I’ve recently had a client ask me to upload their book to Ingram Spark. Since it’s not a service I use on a regular basis and I knew they’d been doing some upgrading and changing of their interface, I decided to pop over and upload a book of mine so that I’d know what I was doing when I went to upload hers.
First, let me say that their website has gotten a lot easier to work with since the last time I used it (in September 2018 when KDP Print took over CreateSpace). You still have a lot more options to consider than when uploading to KDP Print, but they do make it easier to make those decisions and guide you through the process with hints and error messages that I found very helpful.
Now, why would someone want to publish with Ingram Spark instead of KDP Print? Let me list out some pros and cons for you.
Pros of publishing with Ingram Spark:
- Bookstores are more likely to buy your book to keep on their shelves or even as a special order for a customer because they generally prefer not to buy from Amazon.
- Ingram Spark not only does more sizes of paperback books, but they also print hardcover books. If you want anything smaller than 5 x 8 or a hardcover, IS is the only way to go. (The smallest size you can have printed is 4 x 6, which is about the size of a normal mass market paperback.)
- It allows you to give bookstores a discount when buying your book so they are more likely to stock your book. And it also provides them with a way to return it, which KDP does not.
Pros of publishing with KDP Print
- It’s FREE! Ingram spark charges $50 just to publish a book with them. Need to make a change and upload a new version? That’ll be another $25. KDP doesn’t charge a cent and you can make as many changes as you want and reupload it as often as you want.
- It’s super-easy to upload and go through their upload process. It’s almost identical to that of uploading an ebook with the addition of having to choose the book size, paper color, and whether you want your cover to be glossy or matte.
- You will get your book up on the largest seller of books in the world, quickly.
Cons of publishing with Ingram Spark:
- It costs money (see pros of KDP above). Do note that if you are a member of the Alliance of Independent Authors there is a coupon code you can get to make this free, but it’s only for the set-up charge, not corrections.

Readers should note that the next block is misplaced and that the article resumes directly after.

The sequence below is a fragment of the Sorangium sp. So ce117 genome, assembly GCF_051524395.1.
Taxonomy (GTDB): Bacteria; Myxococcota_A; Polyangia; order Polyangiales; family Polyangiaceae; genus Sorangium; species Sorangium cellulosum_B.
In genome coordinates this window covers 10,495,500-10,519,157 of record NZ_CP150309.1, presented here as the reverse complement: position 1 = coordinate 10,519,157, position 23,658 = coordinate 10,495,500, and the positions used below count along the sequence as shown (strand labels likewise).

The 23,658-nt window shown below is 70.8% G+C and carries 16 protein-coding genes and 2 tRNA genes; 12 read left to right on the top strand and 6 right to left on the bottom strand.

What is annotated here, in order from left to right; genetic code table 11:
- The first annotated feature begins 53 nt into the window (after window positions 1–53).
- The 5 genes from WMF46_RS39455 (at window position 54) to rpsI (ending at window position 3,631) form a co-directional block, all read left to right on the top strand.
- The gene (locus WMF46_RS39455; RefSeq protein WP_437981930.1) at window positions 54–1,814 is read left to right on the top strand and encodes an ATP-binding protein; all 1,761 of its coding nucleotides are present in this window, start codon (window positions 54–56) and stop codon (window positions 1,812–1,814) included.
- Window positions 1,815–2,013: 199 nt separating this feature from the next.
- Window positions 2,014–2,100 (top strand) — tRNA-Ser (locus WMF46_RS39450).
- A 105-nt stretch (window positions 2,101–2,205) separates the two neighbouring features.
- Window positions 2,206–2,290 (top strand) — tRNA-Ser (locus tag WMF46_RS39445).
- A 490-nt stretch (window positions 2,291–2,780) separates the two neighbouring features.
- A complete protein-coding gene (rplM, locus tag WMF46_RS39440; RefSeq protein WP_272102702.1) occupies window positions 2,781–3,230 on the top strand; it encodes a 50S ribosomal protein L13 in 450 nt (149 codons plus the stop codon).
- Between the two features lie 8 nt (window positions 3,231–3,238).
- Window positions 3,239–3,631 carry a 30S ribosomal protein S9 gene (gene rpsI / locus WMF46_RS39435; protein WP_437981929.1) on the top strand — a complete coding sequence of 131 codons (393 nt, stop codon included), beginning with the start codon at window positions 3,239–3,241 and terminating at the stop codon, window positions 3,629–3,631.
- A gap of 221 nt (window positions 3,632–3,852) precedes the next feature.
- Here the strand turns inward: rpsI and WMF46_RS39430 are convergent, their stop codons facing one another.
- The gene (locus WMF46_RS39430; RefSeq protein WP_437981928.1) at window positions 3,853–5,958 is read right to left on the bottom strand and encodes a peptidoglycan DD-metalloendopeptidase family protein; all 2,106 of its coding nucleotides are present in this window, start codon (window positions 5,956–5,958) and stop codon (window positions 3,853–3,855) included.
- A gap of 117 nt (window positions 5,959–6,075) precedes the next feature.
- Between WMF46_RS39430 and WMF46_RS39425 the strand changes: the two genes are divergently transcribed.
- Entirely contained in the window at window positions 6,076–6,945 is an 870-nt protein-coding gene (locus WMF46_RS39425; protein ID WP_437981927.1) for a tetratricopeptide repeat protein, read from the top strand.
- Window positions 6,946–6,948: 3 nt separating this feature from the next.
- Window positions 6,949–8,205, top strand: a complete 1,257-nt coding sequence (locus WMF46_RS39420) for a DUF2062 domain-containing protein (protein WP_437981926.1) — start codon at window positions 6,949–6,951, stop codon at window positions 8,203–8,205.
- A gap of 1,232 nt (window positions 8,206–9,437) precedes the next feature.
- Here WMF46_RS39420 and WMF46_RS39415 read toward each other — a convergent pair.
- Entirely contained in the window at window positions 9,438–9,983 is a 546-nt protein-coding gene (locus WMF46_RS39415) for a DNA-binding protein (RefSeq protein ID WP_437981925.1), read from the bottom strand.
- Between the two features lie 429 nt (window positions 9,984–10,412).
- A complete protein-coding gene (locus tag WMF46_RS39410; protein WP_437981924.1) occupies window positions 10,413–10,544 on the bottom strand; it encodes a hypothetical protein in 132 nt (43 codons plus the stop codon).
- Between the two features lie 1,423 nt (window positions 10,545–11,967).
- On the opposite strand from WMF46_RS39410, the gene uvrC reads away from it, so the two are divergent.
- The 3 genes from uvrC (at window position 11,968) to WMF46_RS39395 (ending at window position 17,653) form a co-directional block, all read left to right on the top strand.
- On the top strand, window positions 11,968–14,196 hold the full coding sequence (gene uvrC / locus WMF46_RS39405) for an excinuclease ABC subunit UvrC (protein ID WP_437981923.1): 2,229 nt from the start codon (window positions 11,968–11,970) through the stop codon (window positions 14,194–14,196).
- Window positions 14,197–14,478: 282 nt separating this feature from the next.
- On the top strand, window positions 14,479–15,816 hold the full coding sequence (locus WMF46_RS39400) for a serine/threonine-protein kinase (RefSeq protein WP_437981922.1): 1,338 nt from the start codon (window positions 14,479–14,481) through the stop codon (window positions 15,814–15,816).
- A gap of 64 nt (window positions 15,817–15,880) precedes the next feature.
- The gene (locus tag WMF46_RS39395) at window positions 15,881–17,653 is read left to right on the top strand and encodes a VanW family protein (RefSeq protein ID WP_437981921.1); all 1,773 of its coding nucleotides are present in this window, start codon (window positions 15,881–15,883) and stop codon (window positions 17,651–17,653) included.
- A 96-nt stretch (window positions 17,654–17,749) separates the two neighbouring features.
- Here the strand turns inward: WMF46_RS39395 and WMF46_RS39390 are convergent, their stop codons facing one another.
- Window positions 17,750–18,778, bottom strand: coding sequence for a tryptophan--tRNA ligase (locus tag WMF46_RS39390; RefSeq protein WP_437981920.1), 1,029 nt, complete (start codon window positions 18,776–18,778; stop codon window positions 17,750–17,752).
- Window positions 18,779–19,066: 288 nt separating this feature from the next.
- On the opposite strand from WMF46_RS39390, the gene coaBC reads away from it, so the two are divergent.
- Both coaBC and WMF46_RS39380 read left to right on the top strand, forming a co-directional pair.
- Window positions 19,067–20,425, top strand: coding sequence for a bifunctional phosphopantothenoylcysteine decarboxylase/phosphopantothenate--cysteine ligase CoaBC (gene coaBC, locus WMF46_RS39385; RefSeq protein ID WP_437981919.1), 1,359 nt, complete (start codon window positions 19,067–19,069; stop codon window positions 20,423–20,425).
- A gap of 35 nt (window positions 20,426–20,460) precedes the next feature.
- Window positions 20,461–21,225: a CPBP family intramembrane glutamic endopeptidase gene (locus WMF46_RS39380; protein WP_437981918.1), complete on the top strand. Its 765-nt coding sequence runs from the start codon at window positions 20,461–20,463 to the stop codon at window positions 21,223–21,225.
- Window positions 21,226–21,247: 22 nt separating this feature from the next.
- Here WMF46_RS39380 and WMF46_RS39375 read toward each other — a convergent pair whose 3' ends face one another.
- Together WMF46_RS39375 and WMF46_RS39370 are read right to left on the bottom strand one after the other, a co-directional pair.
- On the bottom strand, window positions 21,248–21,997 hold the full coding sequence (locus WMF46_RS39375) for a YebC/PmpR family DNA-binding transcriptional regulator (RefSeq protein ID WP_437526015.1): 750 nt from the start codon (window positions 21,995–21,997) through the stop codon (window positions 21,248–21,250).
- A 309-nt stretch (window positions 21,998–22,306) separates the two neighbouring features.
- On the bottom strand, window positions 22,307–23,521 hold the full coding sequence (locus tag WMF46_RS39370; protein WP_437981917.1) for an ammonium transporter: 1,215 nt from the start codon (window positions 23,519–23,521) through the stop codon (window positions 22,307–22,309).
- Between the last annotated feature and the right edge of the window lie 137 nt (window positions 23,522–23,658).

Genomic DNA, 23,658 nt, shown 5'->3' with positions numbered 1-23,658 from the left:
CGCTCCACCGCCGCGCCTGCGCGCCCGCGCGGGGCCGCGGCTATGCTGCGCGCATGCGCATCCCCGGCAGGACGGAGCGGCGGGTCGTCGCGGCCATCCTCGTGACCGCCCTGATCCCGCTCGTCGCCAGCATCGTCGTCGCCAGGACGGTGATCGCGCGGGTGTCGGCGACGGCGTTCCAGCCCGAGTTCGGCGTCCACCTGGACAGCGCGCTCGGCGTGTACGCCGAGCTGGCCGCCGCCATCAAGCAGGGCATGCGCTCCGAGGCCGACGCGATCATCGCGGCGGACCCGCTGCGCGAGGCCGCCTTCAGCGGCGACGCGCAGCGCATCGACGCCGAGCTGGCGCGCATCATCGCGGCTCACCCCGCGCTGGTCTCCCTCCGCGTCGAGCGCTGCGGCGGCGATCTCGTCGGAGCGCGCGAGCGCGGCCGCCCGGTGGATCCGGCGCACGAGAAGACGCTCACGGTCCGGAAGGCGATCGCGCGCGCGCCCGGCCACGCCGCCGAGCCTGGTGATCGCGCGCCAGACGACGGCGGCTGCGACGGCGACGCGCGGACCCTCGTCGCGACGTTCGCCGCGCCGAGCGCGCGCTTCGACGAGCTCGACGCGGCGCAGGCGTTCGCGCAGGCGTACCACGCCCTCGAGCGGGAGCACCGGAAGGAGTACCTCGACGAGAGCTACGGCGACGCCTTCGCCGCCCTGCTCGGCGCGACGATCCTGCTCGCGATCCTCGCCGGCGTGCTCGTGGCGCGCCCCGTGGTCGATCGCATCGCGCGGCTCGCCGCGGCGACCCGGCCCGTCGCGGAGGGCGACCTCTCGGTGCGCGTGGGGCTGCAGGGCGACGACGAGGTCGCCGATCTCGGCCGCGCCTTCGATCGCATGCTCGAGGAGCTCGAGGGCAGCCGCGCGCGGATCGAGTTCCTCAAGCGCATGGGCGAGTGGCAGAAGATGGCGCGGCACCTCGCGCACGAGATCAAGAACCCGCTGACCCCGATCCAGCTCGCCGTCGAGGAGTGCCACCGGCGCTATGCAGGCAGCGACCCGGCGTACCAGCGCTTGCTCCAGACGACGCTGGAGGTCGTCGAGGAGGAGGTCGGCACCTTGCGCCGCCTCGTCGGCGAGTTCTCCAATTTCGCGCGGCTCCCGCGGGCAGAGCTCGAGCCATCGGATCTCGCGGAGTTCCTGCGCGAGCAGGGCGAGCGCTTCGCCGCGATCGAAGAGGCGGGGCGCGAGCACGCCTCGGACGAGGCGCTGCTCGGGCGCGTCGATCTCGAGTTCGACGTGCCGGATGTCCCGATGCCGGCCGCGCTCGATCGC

- It’s not that easy (although it’s definitely gotten easier) and requires some fooling around with how much of a discount you’re going to give to bookstores combined with how much you want to charge for the book in order to earn royalties.
- They don’t offer discounted author copies (you have to pay for the printing and shipping of your author copies which for me was over $12 to buy one book).
- The royalty rate is variable depending on how much of a discount you give to bookstores (they do have a calculator so you can figure out how much you’ll earn Click here to check it out). KDP royalty rate is a steady 40% with expanded distribution, 60% without.
Cons of publishing with KDP Print:
- Their distribution isn’t nearly as good or worldwide as Ingram Spark’s is.
- They don’t offer hardback books nor smaller sized paperbacks (5 x 8 is the smallest).
So what’s an author to do?
Well, you could do what a lot of authors do, which is use both services. A lot of people upload their book to KDP Print to have it offered on Amazon and get those cheap author copies. Just one thing to note if you decide to go that route is that you will need two different ISBNs. Both services offer free ISBNs which will list that service as the publisher or you can upload your own.
If you’re interested in learning exactly how to upload with IngramSpark, you can download the quick and easy run through of uploading I put together. Just click here to download the PDF.